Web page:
Clearly, Babylon 5 has had a major impact on rethinking what kind of story a television series could convey, and it was a precursor to the best television series of today. But, it does have some weaknesses.

The CGI from the mid-1990s has not aged well, but I don’t think it detracts significantly from the story. You could make the argument that while Season 5 ties up a lot of loose ends, it is the weakest season and could be skipped. Some of the acting is stilted. There are elements of the story that are reminiscent of a soap opera. There are also some story lines that end abruptly because of personnel changes or they are just left dangling. On the whole, Babylon 5 feels like an organic piece of story-telling, but it is a little messy. In many ways, it’s reflection of real life. It also explores universal questions about love, time, addiction, diversity, cooperation, brokenness, etc. There is much to consider beyond the story itself.

Watching it now, in the context of a global move to nationalist politics and fear of the Other, I found that there was much in the story that speaks to our historical moment, even though there is almost 25 years separating them. Despite its weaknesses, I enjoyed watching Babylon 5 in 2018. It may be eclipsed by the likes of The Sopranos, Band of Brothers, The Wire, Breaking Bad, Game of Thrones and the many excellent series that exist today, but it is still good enough to be included in any conversation about important series worth watching. If you are a fan of other science fiction series beyond Star Trek variants and Star Wars, i.e., Farscape, Firefly, X-Files, Quantum Leap, Sense8 (also by J. Michael Straczynski, creator of Babylon 5), etc., chances are good you will like Babylon 5.

If you’re on the fence, try the first five episodes of Season 1.

The Parable of Fish & Turtle

“Once there was a fish and a turtle who were friends. They had been living in the same lake together for some time. One day the turtle decided to visit the land surrounding the lake. She had a good look around and came back to tell her friend the fish of the wonders she had seen. The fish was very interested and asked the turtle what it was like on land. The turtle answered that it was very beautiful. The fish then wanted to know whether it had been transparent, cool, rippling, shiny, smooth, good for gliding, buoyant, and wet. When the turtle said it had none of these attributes, the fish said, ‘What can be beautiful about it then?'”

—Ayya Khema, “Being Nobody, Going Nowhere.” Boston: Wisdom Publications, 1987. Pg. 146.

!(Usefulness > Happiness)

I keep seeing Darius Foroux‘s writing showing up as a Pocket recommendation through Firefox. Recently, “The Purpose Of Life Is Not Happiness: It’s Usefulness” was the top recommendation. It ends on this note:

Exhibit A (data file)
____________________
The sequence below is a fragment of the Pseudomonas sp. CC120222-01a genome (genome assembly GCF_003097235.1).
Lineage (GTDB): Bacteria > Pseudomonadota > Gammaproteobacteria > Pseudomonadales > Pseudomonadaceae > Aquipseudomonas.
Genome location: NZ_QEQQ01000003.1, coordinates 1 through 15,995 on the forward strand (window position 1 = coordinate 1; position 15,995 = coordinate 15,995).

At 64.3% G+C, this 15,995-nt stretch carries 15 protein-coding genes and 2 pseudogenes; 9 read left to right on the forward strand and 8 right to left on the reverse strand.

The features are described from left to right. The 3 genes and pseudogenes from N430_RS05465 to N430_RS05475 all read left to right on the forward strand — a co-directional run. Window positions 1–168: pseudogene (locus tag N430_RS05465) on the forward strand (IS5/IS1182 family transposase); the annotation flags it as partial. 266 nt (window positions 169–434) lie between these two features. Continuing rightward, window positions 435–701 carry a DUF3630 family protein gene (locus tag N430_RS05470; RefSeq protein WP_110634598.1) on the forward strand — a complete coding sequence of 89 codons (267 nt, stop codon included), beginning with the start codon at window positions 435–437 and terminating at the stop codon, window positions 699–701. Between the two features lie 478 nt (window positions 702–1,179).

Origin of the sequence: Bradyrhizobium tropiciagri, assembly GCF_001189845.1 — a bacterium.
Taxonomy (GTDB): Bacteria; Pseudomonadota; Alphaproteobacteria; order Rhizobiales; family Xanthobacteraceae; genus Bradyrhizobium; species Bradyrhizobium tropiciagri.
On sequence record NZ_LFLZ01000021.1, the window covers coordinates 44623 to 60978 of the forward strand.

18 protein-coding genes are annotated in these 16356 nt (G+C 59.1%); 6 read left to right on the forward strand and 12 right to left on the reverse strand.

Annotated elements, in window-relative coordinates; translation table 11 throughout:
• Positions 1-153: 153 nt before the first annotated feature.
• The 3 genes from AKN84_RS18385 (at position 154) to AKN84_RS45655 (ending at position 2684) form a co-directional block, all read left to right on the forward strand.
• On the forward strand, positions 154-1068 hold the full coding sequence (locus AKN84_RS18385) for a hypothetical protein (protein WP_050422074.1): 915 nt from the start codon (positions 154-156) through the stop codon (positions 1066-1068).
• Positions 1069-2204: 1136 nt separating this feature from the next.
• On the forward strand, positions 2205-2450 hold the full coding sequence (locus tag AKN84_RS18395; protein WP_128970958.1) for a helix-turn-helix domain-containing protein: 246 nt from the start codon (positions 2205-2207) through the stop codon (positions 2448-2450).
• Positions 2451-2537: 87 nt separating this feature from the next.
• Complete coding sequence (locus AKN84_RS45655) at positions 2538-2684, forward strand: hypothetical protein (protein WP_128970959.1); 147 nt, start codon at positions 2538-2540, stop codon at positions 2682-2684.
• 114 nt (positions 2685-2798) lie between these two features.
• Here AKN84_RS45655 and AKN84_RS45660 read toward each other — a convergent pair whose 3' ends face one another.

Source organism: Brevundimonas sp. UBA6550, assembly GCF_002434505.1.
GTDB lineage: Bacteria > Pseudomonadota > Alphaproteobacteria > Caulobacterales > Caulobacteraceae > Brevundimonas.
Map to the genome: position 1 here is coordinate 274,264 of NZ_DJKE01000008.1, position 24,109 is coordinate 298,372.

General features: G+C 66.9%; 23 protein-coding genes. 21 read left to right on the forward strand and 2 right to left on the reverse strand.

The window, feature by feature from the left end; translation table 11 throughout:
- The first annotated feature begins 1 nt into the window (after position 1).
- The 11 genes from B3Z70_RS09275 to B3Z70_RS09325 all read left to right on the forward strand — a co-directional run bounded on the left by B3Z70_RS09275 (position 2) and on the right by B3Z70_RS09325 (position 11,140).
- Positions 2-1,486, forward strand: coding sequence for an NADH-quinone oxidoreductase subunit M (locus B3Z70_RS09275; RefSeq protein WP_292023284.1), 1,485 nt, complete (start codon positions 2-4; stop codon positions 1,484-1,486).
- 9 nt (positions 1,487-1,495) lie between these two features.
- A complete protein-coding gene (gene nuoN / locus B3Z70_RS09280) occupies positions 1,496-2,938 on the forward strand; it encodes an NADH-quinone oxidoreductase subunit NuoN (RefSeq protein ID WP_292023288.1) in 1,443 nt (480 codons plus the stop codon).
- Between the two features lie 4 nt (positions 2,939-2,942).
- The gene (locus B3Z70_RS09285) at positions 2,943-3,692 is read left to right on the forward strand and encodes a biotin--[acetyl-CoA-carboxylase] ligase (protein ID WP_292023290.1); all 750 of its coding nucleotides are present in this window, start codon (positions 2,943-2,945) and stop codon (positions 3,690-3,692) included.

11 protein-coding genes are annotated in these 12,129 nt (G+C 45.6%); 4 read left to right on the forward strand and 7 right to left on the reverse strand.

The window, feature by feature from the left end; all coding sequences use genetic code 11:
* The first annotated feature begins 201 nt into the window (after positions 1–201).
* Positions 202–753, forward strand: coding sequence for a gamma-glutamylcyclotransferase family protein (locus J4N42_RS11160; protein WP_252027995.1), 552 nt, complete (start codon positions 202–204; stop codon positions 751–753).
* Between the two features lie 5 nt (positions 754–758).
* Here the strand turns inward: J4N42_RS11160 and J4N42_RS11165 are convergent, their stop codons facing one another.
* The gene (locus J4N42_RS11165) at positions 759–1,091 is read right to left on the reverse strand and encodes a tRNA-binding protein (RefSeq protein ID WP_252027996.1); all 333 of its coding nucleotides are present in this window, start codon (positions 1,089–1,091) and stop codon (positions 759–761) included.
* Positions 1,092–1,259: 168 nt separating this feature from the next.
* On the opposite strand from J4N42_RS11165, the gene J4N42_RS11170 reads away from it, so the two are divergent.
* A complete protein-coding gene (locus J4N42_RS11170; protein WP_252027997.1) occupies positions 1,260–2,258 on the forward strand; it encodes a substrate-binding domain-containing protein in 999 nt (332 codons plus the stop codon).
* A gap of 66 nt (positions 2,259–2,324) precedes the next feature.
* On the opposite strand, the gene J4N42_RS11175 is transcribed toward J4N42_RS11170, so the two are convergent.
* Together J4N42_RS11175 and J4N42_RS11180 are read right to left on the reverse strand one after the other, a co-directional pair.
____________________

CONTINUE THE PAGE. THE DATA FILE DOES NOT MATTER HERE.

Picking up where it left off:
“Don’t take it too seriously. Don’t overthink it. Just DO something that’s useful. Anything.”

Being contrary, it reminded me of this famous Zen quote:

“Don’t just do something, sit there.”

Darius states on his main page that his areas of concern are: productivity, habits, decision making and personal finance. It occurs to me that the modern preoccupation with “Getting Things Done,” efficiency, “time management” and so forth is just a secular version of the Protestant work ethic. It’s an extension of the existing culture, where your value or usefulness is determined by how much money you make.

But, let’s take it at face value. Let’s imagine Elon Musk. He’s reinvigorated the space race, electric cars, energy storage, and other industries. Few people could make the claim that they have been more useful to society.

Elon Musk does not have a goal to be “useful,” broadly defined. He has a specific goal, i.e., to facilitate the colonization of Mars before climate change or some other extinction event closes the window of possibility for humanity. Everything he does is geared toward forwarding that goal.

A society needs people like Elon Musk for its long term survival. But, it doesn’t need a lot of them. So, what of everyone else?

Is usefulness to other people a purpose to which we all should strive? And what then of the people that do not have an obvious use, people that are a burden to society? Or, more ambiguously, people that aren’t useful in any obvious way? Or the fact that almost everyone will at some point be “useless”? How will we find value in our lives then?

This is where the Zen quote really gets to the point. People crave money, power and fame. All of these are “useful,” but they are also a distraction. They reinforce the ego. They make people dissatisfied with what they have or scared they will lose it. They make people less adaptable to change. Defining the purposes of life as usefulness is a recipe for creating unhappiness as our usefulness, however defined, changes.

The Story of Steinmetz

“Ford, whose electrical engineers couldn’t solve some problems they were having with a gigantic generator, called Steinmetz in to the plant. Upon arriving, Steinmetz rejected all assistance and asked only for a notebook, pencil and cot. According to Scott, Steinmetz listened to the generator and scribbled computations on the notepad for two straight days and nights. On the second night, he asked for a ladder, climbed up the generator and made a chalk mark on its side. Then he told Ford’s skeptical engineers to remove a plate at the mark and replace sixteen windings from the field coil. They did, and the generator performed to perfection.

Henry Ford was thrilled until he got an invoice from General Electric in the amount of $10,000. Ford acknowledged Steinmetz’s success but balked at the figure. He asked for an itemized bill.

Steinmetz…responded personally to Ford’s request with the following:

  • Making chalk mark on generator $1.
  • Knowing where to make mark $9,999.

Ford paid the bill.”

—Gilbert King. “Charles Proteus Steinmetz, the Wizard of SchenectadySmithsonian.com. August 16, 2011.